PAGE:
Zulu 189 Recruit Journal Week 03


Zulu 189 Recruit Journal Week 03

Formed: June 17, 2014

Graduates: August 08, 2014


Zulu-189 blog week 03


Today marks the beginning of week 03. It’s no joke when they say the days are long but the weeks are short. Tomorrow a new group of recruits will join us here so we are slowly working our way out of the spot light. Now we are held to a higher standard. We should know how to dress, walk, and talk in a military manner. If we can’t things go downhill fast. The last thing anyone wants is a reversion to Alpha Company but it could happen. We have been given a new responsibility of the nights watch, which is good training but, at the same time it sucks because it cuts into our sleep. All any of us want is to go to bed one night and wake up to graduation day.



A new month has begun today. If you ask me it is an exciting time to be a Coast Guardsman, even a recruit here in Cape May. There will be a big parade on Independence Day that hopefully we will be part of. We are all trying our best with our marching and Manual of Arms drill. I don’t even know what it is called but, I love learning it. Some of us are catching on to it and some are taking a bit longer but, we will ALL be there and move as one not just 90 individuals. Today we also started learning the history of the United States Coast Guard, from life-savers who braved dangerous conditions on a constant basis, to a recruit during hurricane Katrina! Did you know the Coast Guard is only about 30,000 people? Not bad for some puddle pirates.



Today we woke again to shrill whistles and the screaming of FIRE, FIRE, FIRE! At this point in our training we are all frustrated that we do not move faster, act quicker, or scream louder. This may be a good thing though as we are all attempting to help each other out and work together to achieve our goals. We ate chow, grabbed our work out gear and headed to the gym for a vicious workout which involved 04 sets of exercises, each geared toward a different part of the body, showered and changed then headed to class. We spent the majority of the day learning about family benefits, advancement, and leave and liberty with time only for a chow break and a marching lesson from petty officer Martin. After class we ate chow and returned to the barracks. We were taught how to put our racks together by running through the squad bay taking one item at a time and placing it in our rack. We saw the chaplain after this which is always a relief. We learned of current events and used the time to talk to him about how to better ourselves as a team. This was a short lived respite as we were criticized by our Company Commanders for taking too long, not being loud enough, and not having our things in order. So there was an hour or so of incentive training before showers and the rack. Zulu’s morale is bit low at this point and many believe we are not on the same page. Tempers run high as we prepare for what tomorrow brings.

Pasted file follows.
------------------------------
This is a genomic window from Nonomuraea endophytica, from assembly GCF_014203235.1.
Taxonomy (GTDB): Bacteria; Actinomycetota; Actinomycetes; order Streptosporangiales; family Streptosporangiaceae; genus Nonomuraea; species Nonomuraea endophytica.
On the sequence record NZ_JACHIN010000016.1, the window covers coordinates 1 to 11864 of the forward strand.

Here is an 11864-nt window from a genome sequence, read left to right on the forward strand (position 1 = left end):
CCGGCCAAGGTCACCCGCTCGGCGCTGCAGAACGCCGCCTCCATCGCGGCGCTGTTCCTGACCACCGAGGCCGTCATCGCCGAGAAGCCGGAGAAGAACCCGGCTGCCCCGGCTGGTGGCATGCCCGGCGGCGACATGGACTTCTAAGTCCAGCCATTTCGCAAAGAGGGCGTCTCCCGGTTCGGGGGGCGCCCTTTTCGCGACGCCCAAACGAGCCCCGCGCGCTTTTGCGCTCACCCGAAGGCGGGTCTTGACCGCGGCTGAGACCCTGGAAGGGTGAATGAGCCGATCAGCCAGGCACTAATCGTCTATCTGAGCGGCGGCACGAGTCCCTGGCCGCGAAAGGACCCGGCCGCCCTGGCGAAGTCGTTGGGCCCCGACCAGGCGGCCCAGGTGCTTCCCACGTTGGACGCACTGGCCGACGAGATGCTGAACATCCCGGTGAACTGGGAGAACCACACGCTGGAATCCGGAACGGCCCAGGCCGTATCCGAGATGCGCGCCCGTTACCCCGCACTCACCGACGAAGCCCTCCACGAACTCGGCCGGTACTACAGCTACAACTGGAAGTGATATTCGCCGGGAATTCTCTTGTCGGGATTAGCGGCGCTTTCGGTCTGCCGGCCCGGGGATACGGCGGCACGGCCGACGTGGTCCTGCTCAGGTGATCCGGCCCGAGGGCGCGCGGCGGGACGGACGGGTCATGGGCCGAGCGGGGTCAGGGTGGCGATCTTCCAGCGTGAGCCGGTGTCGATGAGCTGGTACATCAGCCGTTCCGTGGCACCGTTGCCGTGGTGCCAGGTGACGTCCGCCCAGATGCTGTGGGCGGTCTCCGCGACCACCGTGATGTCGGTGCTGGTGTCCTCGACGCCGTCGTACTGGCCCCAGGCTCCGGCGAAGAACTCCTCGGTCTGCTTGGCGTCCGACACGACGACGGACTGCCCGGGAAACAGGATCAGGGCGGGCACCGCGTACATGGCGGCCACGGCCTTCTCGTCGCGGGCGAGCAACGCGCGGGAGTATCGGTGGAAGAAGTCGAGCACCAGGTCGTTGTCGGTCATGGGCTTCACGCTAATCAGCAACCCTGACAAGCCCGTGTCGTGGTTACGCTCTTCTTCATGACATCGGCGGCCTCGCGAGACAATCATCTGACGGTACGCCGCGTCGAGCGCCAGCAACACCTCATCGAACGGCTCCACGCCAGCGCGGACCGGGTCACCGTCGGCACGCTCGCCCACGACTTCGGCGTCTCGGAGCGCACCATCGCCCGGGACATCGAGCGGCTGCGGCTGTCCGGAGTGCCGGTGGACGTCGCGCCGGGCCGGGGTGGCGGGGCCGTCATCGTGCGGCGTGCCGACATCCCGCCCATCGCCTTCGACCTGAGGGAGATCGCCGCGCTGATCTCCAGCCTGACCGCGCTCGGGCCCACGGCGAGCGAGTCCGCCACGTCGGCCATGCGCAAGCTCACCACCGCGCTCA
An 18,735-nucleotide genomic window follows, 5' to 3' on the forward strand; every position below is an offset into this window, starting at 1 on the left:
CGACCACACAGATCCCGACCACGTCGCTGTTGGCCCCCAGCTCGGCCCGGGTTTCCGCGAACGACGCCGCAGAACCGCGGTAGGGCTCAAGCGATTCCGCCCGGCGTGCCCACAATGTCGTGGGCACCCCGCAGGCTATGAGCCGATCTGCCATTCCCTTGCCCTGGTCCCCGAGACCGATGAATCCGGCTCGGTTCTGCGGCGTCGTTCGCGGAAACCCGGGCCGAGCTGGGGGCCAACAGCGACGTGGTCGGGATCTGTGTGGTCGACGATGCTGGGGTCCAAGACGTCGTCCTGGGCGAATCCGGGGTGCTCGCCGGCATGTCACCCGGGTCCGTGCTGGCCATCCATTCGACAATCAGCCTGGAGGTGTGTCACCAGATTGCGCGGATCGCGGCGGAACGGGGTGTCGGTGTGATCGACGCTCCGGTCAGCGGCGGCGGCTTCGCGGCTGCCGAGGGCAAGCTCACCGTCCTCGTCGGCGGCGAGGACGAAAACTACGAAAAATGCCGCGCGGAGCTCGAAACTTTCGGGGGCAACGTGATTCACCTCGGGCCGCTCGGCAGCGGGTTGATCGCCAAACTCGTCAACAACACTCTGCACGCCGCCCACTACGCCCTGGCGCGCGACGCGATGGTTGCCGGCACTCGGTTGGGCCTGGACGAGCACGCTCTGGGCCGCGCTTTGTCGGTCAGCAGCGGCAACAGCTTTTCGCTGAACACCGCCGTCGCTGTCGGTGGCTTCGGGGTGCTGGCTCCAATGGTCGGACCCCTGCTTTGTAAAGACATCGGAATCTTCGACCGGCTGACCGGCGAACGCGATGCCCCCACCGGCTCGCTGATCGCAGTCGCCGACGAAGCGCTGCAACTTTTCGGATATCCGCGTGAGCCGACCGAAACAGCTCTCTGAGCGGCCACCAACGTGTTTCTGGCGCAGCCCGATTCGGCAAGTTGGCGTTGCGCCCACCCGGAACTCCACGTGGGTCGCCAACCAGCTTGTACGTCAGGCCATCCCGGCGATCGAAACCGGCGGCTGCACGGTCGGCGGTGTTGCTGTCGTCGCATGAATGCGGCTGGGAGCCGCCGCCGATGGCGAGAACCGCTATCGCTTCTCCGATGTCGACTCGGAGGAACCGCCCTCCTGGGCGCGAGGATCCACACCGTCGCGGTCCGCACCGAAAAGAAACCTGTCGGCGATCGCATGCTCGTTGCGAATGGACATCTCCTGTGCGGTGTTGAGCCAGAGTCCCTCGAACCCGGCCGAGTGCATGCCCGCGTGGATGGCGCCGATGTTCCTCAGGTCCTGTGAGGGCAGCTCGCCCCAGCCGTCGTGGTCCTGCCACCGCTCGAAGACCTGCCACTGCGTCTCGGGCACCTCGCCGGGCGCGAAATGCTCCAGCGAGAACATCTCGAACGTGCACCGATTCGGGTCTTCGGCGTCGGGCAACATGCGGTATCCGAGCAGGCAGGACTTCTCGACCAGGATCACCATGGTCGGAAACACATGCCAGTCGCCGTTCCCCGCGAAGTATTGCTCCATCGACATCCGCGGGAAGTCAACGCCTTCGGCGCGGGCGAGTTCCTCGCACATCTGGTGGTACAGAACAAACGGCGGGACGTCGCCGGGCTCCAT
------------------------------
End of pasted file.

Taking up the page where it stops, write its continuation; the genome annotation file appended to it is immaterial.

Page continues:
Training is getting harder. Not just physically but mentally as well. We have to memorize collar devices and sleeve insignias and we need to be able to recite them on a moment’s notice and trust me, you do not want to get them wrong. Members of our company are being sent to RAMP which is supposed to motivate you but, when you are there you just get torn down. Our company is still struggling with the same things such as, sounding off and cleaning up after ourselves. Fortunately we all seem to be enjoying the classes, even if the information takes a while to sink in., it reminds us why we are here. We started Seamanship today and I think it was the first class people didn’t fall asleep in. We are so exhausted. It is crazy to think that a few short weeks ago we were going to bed around 4AM on the weekends with our friends and now we are waking up T 4AM to stand the nights watch. This lifestyle is definitely not for everyone, but Zulu can do it. We just have to keep pushing. Maybe one afternoon we will come back from chow and our shoes won’t be tied in a massive ball on the quarter deck.



MOVE FASTER! I am getting used to it.



There is still a real world out there. We saw a glimpse of it tonight before we practiced Manual of Arms for a regimental parade. We heard the fireworks in the distance but, everyone was too afraid to look. We have to be statues. A few moments later our Company Commander, Chief Hollenbeck, came outside and half-left faced us towards them. “Happy Fourth of July” he muttered and a fellow shipmate whispered “He does have a heart!” Preparing for the parade was exactly what Zulu needed to grasp the concept that we need to stay still and really need to concentrate and work as a team in order to look good. Tomorrow will be the true test. I think we are ready!



Week 03 has come to a screeching halt for all of us. It is hard to believe that we are going into the halfway week. Everybody will be expecting more from us, including myself. Today in the sunset parade we got to carry our company colors. It has been by far the best moment here. The parade was a success. I am not going to say we were all flawless in our execution but, we all feel pretty confident in our performance. Standing in front of that crowd gave me the chills, knowing that all of those people came to see us! It was an amazing feeling! Let’s go week 04, Zulu is ready for you!

Editor’s Note: This blog post was written by a recruit currently involved in Coast Guard basic training. The thoughts and opinions expressed in this Journal do not necessarily reflect those of Training Center Cape May, the U.S. Coast Guard or the federal government and are the sole opinion of the author. Recruit Journals are written by personnel in a high-stress environment with little time, so please excuse grammar and punctuation in the above article. The staff at Training Center Cape May do not edit the journals in any way, so as to ensure authenticity of the content and messages.